I’ve enjoyed reading Stephen Daniels’ poems whenever they’ve popped up in magazines and on websites, including a couple that I published on Clear Poetry, so I was delighted to hear that he’d teamed up with the excellent V. Poetry to publish this, his debut pamphlet.
Like V. Press’ other publications, it’s beautifully designed. The bright orange cover is instantly eye-catching, and is amber used as a warning of some kind? The cover image too is thoughtful and memorable – an idealised couple where the man is scratched out.
The collection kicks off in style with ‘Four-minute warning’ – it’s a useful way to ease yourself into Daniels’ slightly surreal and unpredictable style:
Drop the children
Fold the tea
Cook the cutlery
Iron the rug
Nothing is as it should be, and we wait with baited breath to find the denouement, with the poem’s final line (and the pamphlet’s memorable title), ‘Tell mistakes I love them’.
What follows are poems about a difficult childhood, a troubled family life, awkward adult relationships, death and parenthood. In each poem, the narrator finds themself at odds with the script they’re expected to follow.
Wry flashes of humour, as well as some clever sequencing, ensure that this is anything but a hum-drum tale of woe, none more so than ‘Flat-pack apology’:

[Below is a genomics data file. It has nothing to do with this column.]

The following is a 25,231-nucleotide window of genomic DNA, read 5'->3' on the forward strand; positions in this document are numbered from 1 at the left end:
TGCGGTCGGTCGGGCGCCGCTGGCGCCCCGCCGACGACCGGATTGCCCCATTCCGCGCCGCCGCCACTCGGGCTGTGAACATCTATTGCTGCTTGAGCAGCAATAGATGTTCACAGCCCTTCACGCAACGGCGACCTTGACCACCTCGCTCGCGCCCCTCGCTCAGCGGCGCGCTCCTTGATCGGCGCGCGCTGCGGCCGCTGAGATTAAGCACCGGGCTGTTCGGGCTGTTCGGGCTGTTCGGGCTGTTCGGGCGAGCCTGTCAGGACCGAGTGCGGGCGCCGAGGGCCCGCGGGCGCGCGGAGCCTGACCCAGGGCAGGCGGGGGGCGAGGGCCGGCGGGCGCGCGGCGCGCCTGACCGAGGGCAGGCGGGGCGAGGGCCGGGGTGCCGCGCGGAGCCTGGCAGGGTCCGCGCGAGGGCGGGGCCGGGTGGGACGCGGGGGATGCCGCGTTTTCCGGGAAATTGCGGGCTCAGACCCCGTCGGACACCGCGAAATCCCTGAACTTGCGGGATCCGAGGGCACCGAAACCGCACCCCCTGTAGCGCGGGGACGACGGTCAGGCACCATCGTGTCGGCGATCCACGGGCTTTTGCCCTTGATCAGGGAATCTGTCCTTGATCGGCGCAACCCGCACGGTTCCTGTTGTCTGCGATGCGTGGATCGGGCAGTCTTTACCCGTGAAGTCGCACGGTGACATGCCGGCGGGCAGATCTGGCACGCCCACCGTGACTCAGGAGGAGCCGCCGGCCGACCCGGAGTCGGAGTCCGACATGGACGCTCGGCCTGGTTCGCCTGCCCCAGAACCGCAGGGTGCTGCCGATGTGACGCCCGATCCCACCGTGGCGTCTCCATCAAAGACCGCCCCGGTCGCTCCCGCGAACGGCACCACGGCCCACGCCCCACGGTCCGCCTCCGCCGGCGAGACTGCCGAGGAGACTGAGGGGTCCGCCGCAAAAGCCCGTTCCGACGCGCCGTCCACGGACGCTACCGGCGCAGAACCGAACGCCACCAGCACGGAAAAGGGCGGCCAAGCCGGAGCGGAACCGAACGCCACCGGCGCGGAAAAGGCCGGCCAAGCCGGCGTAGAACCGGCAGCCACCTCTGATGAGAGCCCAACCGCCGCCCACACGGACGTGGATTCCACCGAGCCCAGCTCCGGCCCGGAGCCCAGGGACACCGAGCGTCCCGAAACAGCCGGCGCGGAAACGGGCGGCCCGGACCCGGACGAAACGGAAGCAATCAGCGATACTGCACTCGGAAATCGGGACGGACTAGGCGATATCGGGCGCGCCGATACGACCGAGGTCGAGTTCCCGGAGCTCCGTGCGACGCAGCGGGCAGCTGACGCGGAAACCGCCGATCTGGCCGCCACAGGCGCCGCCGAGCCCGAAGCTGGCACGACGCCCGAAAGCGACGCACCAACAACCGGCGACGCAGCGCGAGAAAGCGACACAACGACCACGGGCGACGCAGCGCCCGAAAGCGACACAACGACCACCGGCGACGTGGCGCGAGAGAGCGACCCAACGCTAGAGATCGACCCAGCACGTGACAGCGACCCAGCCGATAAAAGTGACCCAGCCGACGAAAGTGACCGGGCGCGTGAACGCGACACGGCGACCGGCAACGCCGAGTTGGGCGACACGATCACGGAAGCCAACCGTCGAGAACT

My wife tried to divorce me
in IKEA, the ride home
put us firmly in arrears…
…I flourished the instructions,
folded them precisely around my ears.
Being comparatively new to the poetry scene, Daniels isn’t afraid to experiment with different forms. The prose poem, ‘#NewbornDad’ is the best of these, formatted as a dense rectangle, perhaps to resemble a mobile phone handset and which reads like a feverish stream of sleep-deprived consciousness:
…We use a warm steam vaporiser. How’s
that work routine, how many emails? I mean,
Jesus. Yeah. Oh right. Does she cry between
meals? She can’t breathe easily…
Despite the discomfort, awkwardness and sense of shame which threads its way through the book, with the final poem, ‘uplift’, we’re left with the feeling that these problems have been conquered, or at least that in writing about them Daniels has perhaps surmounted them. It’s a wonderful way to conclude a very accomplished debut:
for however long it lasted
I believe we were flying
In a field of increasingly homogenised writing, Stephen Daniels’ book stands out, earmarking him as a distinct, honest and self-deprecating voice.
Tell Mistakes I Love Them is available from V. Press at £7.50 (including P&P). It’s released on 05/06/17, but you can pre-order it now.